Short story: Life is soooooo random. We literally can’t guarantee we’ll make it through the day, let alone a long life, let alone a long life filled with joy, fame, wealth, and health.

But when we embrace today, this moment in time, we let that ‘real world’ into our heart.

When we make our work because it feels good to step back from the easel, the computer screen, the kiln, the sewing maching, and think, “Yeah, that’s COOL! I LOVE IT!” With nothing more really needed than to look forward to do more the next day.

Look, if I were giving YOU advice (that you didn’t ask for), I’d tell you to make room for the work of your heart in your life, no matter how little money you make from it. It restores us to our higher, best self, and helps us do the work that DOES earn us a living.

Me? I forget that all the time. And that’s what my blort book is for. When I’m struggling, if I make the time to write, and I make myself write, I will always…alwaysget to a better place, a place that helps me get back to my own heart-work.

And I’d tell you that we have to reset that concept, that approach, every day.

That success is not the absence of failure, but the product of fate + chance + hope, minus the expectation that everything will work out in our lifetime.

Not living in the past (because we can’t change it) nor living for the future (because we are really bad at predicting it), but embracing our life, deriving our own meaning from it.  And living our best life with what we have right here, right now.

Two (or three, or four) tiny little miracles that helped me tremendously.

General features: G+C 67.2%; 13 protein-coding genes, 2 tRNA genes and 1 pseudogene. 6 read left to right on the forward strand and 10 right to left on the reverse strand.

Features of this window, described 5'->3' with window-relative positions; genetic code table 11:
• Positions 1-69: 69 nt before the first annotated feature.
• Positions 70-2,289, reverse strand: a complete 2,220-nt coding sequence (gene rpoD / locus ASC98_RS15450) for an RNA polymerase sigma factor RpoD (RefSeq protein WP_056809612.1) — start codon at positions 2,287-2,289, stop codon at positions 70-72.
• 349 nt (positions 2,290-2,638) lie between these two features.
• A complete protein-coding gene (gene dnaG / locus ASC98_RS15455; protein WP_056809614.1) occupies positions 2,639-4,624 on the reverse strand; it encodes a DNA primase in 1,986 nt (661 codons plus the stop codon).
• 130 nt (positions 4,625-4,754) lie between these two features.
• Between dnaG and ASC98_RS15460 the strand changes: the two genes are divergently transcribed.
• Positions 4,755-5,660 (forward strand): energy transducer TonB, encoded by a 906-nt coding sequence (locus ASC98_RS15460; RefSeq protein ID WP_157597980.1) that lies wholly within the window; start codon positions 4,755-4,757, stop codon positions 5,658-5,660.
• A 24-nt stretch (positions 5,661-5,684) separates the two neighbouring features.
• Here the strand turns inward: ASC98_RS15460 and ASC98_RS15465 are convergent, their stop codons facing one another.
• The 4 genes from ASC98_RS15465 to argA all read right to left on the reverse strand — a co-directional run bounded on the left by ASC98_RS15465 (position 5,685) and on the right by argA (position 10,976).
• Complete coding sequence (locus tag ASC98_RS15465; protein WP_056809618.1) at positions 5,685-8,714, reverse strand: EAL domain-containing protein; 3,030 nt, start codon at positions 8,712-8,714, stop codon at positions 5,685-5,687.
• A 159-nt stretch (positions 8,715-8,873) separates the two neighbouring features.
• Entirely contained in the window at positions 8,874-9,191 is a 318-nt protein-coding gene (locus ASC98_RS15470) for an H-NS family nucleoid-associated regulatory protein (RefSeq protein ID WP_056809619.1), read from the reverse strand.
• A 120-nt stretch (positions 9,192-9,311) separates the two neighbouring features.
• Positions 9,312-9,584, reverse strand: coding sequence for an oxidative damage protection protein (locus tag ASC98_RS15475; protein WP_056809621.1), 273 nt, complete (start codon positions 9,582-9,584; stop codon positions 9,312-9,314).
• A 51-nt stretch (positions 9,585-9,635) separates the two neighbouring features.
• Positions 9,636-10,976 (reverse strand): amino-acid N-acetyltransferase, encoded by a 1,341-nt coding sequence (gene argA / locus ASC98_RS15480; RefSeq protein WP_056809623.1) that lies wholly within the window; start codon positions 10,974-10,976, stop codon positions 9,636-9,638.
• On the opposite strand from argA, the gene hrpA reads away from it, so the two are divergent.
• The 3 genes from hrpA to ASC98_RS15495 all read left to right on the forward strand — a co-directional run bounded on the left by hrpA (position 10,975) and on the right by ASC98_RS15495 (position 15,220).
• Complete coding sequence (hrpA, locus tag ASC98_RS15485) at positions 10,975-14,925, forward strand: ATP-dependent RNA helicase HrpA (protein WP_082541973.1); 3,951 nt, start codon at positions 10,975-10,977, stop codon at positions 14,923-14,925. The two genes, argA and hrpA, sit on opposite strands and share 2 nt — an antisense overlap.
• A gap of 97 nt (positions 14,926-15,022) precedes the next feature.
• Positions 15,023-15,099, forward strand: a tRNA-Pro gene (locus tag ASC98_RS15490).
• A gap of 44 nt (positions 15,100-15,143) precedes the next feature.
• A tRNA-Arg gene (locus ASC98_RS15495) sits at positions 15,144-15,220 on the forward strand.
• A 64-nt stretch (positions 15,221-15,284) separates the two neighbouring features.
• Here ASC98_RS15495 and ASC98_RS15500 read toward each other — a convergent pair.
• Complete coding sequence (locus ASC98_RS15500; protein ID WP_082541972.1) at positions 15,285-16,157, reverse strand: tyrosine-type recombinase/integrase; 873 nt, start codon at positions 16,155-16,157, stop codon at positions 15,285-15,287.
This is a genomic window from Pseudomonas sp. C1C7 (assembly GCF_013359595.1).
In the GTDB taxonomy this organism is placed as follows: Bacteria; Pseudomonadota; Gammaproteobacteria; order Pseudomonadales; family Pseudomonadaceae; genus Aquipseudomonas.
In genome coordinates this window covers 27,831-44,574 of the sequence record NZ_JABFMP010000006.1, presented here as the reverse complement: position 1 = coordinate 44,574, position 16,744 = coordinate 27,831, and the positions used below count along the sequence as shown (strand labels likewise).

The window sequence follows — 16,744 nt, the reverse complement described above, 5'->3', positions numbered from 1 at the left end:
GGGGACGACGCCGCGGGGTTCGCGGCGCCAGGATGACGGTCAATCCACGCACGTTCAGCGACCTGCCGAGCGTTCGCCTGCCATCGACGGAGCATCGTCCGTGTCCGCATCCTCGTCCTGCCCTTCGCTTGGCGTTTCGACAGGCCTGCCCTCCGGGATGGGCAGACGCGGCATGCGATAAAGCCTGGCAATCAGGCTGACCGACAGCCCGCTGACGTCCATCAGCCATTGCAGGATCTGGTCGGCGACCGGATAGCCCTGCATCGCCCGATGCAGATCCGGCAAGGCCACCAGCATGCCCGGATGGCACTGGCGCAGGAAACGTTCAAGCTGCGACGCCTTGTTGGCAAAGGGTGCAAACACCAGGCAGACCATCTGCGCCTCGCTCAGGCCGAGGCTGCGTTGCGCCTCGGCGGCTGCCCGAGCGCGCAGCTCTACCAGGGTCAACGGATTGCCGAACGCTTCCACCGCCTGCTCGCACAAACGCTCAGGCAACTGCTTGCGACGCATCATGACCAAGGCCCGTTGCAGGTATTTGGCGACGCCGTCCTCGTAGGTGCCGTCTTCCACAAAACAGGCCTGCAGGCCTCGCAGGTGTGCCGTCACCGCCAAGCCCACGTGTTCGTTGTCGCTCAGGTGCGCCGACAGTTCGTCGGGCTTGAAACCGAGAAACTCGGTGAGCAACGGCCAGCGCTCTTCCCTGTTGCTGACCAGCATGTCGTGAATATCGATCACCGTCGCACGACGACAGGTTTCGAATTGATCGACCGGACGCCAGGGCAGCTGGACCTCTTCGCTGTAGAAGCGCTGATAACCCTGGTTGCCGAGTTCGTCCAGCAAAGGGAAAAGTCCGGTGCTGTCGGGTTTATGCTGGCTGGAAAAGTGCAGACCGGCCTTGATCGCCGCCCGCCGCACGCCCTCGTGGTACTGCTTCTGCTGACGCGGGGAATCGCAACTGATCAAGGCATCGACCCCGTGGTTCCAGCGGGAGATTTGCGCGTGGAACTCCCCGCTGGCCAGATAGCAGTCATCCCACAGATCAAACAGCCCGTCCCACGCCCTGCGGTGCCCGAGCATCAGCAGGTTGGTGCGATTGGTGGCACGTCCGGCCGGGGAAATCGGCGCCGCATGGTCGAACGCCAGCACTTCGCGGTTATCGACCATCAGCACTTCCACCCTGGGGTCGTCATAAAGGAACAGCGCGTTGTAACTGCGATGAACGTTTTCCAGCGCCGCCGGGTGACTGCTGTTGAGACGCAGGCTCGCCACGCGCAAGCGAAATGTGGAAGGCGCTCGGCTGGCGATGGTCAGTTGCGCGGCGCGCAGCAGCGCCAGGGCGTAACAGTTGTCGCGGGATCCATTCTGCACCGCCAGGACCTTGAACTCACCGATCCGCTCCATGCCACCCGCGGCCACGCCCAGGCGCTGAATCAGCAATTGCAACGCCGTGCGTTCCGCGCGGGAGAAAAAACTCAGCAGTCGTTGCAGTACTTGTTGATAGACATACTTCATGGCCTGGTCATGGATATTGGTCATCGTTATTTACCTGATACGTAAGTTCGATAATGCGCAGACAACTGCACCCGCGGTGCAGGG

I’ll shut up now. My thoughts are still bouncing around in my head, BUT… I’m already back to my happy place.

And I hope you find YOURS today, too!


Author: Luann Udell

I find it just as important to write about my art as to make it. I am fascinated by stories. You can tell when people are speaking their truth--their eyes light up, their voices become strong, their entire body posture becomes powerful and upright. I love it when people get to this place in their work, their relationships, their art. As I work from this powerful place in MY heart, I share this process with others--so they have a strong place to stand, too. Because the world needs our beautiful art. All of it we can make, as fast as we can! Whether it's a bowl, a painting, a song, a garden, a story, if it makes our world a better place, we need to do everything in our power to get it out there.

22 thoughts on “FINDING MY WAY BACK HOME”

  1. I have followed you for more than a decade. I’m sorry you had a rough couple of months. I‘ve been there recently, very recently and am hopeful for a better year going forward. I’m doing an Artist Talk at the Lexington Society of Arts and Crafts in Lexington, MA this coming Thursday. Your thoughts and comments have been inspirational for me, and I hope to have your permission to mention you and some of your ‘meaningful to me’ quotes. Especially these today.

    Liked by 1 person

    1. Oh my gosh, YES on everything you’ve said! And thank you for your readership, for signing up for my blog, and for sharing my words!! The best gift you can give a writer is to share their work with others who might benefit.

      Liked by 2 people

  2. You always always get to me. Reluctantly, (always, because I should be using that time to write my own stuff, not read someone else’s) I open your email and you draw me in with your truth. I suppose some people like or dislike your writing but until now it hasn’t occurred to me to find those feelings. I have written creatively since I was 8. You reach down into all the 53 combined, glued-together years of every genre and let me see that, although my writing isn’t going out to an audience, the conversation is still important because my soul is speaking. My heart needs to hear that we are alive and all working on this together. You and I and all the people you reach live another day to be a part of this society, for better, not worse. Thank you, luannudell

    Liked by 1 person

    1. Just read your blog, Luann, and the part about striving for success (and countering that) reminded me of this quote from Neil Gaiman, and that this year I am PROMISING myself to make mistakes: